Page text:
Internal medicine: Wikis

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From Wikipedia, the free encyclopedia

Internal medicine is the medical specialty concerned with the diagnosis, management and nonsurgical[1] treatment of unusual or serious diseases. According to some sources, an emphasis on internal structures is implied.[2] In North America, specialists in internal medicine are commonly called, "internists". Elsewhere, especially in Commonwealth nations, such specialists are often called physicians. Because their patients are often seriously ill or require complex investigations, internists do much of their work in hospitals. Formerly, many internists were not subspecialized and would see any complex nonsurgical problem; this style of practice has become much less common.

In modern urban practice, most internists are subspecialists: that is, they generally limit their medical practice to problems of one organ system or to one particular area of medical knowledge. For example, gastroenterologists and nephrologists specialize respectively in diseases of the gut and the kidneys.

Internists have a lengthy clinical and scientific training in their areas of medical interest and have special expertise in the use of prescription drugs or other medical therapies (as opposed to surgery).

Contents

Definition of an internist

Internists are trained to diagnose severe, chronic illnesses and situations where several different illnesses may strike at the same time. They also help patients understand preventive medicines, men's and women's health, substance abuse, mental health, as well as effective treatment of common problems of the eyes, ears, skin, nervous system and reproductive organs. Most older adults in the United States see internists as their primary medical practitioners.

Education and training of internists

The training and career pathways for internists vary considerably across the world.

First, they must receive the "entry-level" education required of any medical practitioner in the relevant jurisdiction. The entry-level for medical education programs are tertiary-level courses, undertaken at a medical school attached to a university.

Programs that require previous undergraduate education are usually four or five years in length. Hence, gaining a basic medical education may typically take eight years, depending on jurisdiction and university. Following completion of entry-level training, newly graduated medical practitioners are often required to undertake a period of supervised practice before the licensure, or registration, is granted, typically one or two years. This period may be referred to as, "internship" or "conditional registration." Then, internists require specialist training in internal medicine or one of its subspecialties. In North America, this postgraduate training is often referred to as residency training; in Commonwealth countries, such trainees are often called registrars.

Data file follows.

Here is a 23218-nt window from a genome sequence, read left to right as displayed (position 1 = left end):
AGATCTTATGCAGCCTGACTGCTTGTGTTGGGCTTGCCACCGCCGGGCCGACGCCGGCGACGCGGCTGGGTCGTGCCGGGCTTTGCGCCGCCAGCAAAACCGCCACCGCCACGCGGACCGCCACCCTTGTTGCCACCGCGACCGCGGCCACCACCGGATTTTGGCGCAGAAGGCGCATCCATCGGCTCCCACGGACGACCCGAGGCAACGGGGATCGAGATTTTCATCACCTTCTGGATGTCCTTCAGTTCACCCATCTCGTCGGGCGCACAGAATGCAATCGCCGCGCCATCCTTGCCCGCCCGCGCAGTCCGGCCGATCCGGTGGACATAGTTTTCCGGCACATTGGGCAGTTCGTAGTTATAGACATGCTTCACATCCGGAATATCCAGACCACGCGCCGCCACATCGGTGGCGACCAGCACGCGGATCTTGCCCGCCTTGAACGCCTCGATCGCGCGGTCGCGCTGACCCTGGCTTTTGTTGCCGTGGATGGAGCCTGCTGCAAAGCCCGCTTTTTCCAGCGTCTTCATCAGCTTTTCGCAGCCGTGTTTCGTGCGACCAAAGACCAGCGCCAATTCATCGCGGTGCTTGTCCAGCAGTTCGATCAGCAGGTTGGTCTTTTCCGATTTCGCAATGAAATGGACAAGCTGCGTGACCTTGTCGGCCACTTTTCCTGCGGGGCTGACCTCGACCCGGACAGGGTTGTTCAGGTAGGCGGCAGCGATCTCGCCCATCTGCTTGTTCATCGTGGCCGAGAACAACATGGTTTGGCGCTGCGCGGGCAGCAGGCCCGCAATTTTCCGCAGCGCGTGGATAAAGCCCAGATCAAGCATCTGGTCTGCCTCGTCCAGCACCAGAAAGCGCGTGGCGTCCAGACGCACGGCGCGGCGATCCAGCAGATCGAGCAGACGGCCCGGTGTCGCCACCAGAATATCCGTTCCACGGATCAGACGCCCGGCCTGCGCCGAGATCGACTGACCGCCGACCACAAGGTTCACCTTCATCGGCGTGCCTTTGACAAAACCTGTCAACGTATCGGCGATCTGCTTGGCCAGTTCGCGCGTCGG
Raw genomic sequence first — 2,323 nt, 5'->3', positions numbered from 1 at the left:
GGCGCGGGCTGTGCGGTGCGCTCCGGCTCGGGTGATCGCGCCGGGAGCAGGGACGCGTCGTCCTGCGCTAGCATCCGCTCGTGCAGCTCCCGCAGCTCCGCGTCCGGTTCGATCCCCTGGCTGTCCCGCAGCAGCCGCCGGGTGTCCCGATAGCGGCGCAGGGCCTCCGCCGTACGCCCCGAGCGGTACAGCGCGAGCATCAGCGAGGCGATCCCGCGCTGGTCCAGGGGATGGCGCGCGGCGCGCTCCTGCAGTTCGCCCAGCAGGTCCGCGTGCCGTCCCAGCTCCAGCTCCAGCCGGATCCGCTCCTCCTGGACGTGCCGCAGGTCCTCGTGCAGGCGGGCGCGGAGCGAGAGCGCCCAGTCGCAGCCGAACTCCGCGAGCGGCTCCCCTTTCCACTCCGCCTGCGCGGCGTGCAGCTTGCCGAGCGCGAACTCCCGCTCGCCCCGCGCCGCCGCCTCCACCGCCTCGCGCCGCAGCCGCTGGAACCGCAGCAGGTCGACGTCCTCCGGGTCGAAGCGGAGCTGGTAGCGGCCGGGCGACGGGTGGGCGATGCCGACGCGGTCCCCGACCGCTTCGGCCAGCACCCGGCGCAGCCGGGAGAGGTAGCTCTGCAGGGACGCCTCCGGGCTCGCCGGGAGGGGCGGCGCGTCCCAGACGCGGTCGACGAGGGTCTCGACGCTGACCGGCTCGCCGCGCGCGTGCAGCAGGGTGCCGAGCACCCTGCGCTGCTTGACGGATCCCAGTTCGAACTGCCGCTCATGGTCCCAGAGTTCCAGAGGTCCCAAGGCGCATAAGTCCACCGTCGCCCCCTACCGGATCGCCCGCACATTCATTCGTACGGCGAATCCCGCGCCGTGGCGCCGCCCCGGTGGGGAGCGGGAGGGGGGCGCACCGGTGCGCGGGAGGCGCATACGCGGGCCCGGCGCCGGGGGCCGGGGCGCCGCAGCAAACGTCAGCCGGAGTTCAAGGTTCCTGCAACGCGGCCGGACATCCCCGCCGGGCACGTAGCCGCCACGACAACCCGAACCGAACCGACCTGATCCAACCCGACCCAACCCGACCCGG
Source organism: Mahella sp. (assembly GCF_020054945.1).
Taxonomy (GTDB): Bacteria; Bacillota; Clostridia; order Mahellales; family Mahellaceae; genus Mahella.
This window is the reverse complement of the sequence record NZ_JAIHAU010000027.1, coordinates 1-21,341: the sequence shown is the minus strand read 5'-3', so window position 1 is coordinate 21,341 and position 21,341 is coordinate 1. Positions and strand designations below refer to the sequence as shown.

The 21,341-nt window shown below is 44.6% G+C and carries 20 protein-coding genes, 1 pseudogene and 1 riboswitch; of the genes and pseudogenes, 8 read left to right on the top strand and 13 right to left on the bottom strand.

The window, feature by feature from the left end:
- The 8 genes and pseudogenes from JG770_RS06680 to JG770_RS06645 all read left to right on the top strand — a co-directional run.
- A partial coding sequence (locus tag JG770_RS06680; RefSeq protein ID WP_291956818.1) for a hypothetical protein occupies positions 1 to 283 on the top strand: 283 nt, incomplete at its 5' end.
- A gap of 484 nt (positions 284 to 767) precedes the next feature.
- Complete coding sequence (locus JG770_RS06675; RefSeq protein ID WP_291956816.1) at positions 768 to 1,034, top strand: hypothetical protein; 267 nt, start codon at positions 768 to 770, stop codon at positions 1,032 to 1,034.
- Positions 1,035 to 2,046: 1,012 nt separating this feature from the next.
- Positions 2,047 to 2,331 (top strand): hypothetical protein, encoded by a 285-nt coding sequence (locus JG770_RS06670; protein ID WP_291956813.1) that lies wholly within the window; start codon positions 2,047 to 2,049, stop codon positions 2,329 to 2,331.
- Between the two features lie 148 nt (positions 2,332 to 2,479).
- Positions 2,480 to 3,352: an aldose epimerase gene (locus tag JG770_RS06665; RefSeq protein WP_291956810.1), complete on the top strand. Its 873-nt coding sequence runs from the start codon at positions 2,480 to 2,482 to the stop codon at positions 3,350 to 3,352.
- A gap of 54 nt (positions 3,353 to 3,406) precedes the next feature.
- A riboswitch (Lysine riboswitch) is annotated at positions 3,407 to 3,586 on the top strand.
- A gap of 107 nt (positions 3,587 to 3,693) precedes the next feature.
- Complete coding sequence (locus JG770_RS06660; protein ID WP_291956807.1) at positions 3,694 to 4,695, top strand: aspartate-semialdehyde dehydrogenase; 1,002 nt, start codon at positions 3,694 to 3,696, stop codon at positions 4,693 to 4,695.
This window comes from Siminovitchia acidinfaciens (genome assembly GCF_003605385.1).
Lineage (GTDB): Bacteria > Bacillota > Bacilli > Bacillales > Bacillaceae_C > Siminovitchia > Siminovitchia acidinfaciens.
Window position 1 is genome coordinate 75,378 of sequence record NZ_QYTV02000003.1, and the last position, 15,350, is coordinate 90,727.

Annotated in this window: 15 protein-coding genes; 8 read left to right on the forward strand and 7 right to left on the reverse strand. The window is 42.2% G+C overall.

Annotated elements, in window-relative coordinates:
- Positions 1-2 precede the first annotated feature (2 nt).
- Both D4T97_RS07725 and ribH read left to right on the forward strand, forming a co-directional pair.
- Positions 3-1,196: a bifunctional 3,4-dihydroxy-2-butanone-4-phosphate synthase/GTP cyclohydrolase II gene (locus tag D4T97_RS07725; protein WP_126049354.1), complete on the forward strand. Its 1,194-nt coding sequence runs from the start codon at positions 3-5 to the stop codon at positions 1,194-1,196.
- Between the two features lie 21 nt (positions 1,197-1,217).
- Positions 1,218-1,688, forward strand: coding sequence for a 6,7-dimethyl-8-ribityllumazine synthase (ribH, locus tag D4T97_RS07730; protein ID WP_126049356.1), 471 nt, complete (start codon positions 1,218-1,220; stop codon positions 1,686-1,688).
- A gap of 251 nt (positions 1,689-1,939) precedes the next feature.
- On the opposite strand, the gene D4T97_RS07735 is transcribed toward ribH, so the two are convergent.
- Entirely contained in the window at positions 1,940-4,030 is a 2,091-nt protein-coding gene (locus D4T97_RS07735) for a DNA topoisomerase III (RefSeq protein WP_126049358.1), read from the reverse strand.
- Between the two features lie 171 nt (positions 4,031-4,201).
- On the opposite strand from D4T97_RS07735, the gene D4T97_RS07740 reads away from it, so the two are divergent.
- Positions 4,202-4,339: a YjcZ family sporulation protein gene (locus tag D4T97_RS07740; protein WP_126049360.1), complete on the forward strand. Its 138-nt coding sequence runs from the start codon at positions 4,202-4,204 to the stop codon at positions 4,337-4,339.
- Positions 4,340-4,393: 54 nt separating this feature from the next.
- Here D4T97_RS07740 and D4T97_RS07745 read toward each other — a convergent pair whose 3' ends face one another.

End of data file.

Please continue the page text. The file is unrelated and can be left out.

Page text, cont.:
Training in medical specialties typically takes from three to 10 years, and sometimes more, depending on specialty and jurisdiction. A medical practitioner who completes specialist training in internal medicine (or in one of its subspecialties) is an internist, or a medical specialist in the older, narrower sense. In some jurisdictions, training in internal medicine is begun immediately following completion of entry-level training, or even before. In other jurisdictions, a medical specialist must undertake generalist (un-streamed) training for one or more years before commencing specialization. Hence, depending on jurisdiction, an internist typically takes 12 or more years after commencing basic medical training — five to eight years at university to obtain a basic medical qualification and up to another six years to become a medical specialist. Internal Medicine subspecialists may also practice general internal medicine, but a particular subspecialty, i.e., cardiology or pulmonology licensure is granted after completing a fellowship (Additional training of 2–3 years).

Subspecialties of internal medicine

In the United States, there are two organizations responsible for certification of subspecialists within the field, the American Board of Internal Medicine, and the American Osteopathic Board of Internal Medicine.

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American Board of Internal Medicine

The following are the subspecialties recognized by the American Board of Internal Medicine.[3]

Internists may also specialize in "allergy" and "immunology." The American Board of Allergy, Asthma, and Immunology is a conjoint board between internal medicine and pediatrics.

American College of Osteopathic Internists

The American College of Osteopathic Internists recognizes the following subspecialties.[4]